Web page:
The 2015 Taiwan-China-Hong Kong Joint Symposium on Soil and Water Conservation and Slopeland Disaster Prevention was hosted by the Soil and Water Conservation Bureau (SWCB) at National Chung Hsing University on Dec. 4th, where the latest research findings were exchanged in an effort to enhance the soil and water conservation and slopeland disaster prevention technology among Taiwan, China and Hong Kong.
Eight specialists and scholars from the Institute of Mountain Hazards and Environment, CAS in China and the Geotechnical Engineering Office of Civil Engineering and Development Department in Hong Kong, as well as related institutions and specialists in Taiwan, were invited for nine sessions of keynote speeches. The topics included: “Hazard Chain Risks and Prevention for Earthquake-Induced Mountain Disasters”, “Self-Organized Criticality and Disaster Prediction of Earthquake-Induced Landslides”, “Slope Landslides and Control Engineering in Hong Kong”, “Slope Landslide Responsive Measures and Preparedness in Hong Kong”, “The Effect of Riverbed Energy Dissipation Mechanism and Artificial Energy Dissipation Structures on Debris Flow Prevention”, “Key Mitigation Technologies and Concepts for Disaster-Prone Mountains in China”, “Geologic Hazards Monitoring by SAR Remote Sensing”, “The Influence of Climate Change on the Slopeland Debris Flow Risks in Norway” and “New Thinking for the Debris Flow Warning and Evacuation Mechanism in Taiwan.”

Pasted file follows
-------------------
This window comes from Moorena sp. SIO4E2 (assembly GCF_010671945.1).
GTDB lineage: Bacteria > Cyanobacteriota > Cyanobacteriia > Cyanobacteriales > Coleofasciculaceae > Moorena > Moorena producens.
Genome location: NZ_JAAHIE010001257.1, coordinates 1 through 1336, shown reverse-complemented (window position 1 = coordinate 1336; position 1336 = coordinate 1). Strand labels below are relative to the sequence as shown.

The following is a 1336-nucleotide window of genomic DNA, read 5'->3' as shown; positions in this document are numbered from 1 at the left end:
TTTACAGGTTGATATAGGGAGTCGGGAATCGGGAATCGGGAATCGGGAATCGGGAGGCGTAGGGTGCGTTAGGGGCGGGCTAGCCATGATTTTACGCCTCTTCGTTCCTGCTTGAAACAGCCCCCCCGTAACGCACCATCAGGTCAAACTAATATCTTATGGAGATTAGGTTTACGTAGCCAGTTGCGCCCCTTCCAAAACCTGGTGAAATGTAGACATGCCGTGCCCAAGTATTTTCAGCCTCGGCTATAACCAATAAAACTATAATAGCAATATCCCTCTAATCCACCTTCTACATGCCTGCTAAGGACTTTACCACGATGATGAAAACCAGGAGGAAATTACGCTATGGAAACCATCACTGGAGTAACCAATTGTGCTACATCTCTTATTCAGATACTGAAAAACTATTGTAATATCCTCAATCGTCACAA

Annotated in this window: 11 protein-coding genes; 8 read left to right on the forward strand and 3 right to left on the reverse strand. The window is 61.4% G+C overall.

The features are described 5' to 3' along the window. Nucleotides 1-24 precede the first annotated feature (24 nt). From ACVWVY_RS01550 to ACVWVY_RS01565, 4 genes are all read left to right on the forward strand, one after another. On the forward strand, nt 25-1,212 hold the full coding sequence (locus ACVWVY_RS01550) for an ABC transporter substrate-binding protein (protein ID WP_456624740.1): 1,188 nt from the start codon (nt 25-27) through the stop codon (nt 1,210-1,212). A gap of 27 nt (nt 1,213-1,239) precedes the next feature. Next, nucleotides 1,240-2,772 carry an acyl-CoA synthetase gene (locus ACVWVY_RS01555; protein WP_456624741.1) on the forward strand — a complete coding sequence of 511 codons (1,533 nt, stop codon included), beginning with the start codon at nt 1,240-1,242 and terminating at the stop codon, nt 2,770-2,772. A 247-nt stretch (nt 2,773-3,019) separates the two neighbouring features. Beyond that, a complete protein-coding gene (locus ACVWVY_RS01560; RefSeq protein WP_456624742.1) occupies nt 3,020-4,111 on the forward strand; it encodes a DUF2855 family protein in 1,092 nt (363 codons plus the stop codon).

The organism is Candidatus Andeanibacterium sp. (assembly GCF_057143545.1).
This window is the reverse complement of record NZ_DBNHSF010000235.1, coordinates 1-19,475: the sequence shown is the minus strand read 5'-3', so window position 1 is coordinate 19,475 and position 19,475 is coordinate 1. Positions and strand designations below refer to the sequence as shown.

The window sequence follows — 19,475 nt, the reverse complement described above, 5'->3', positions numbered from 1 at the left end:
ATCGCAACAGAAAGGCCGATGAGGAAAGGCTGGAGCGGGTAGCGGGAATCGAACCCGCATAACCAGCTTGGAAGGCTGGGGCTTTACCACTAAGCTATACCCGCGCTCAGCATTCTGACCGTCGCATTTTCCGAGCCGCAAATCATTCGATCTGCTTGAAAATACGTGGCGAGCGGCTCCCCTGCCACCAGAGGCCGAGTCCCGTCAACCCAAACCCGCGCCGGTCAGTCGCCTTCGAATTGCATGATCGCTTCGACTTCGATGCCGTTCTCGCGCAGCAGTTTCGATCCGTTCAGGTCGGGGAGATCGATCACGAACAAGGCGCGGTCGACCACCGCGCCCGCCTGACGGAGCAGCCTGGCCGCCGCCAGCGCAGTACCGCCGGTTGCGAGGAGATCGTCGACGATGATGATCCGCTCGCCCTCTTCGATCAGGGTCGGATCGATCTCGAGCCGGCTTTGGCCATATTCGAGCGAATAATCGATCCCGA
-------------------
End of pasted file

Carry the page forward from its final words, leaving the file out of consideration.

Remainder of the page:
SWCB Director-General Lee Chen-Yang stated that over recent years drastic climate change has caused a high frequency of slopeland disasters. In light of this circumstance, soil and water conservation has become an issue deserving more attention. Taiwan, China and Hong Kong have their individual strengths in soil and water conservation due to different natural environments and socioeconomic development. It is expected that the exchanges of experience and technology among specialists from these three areas can effectively alleviate the impacts of climate change.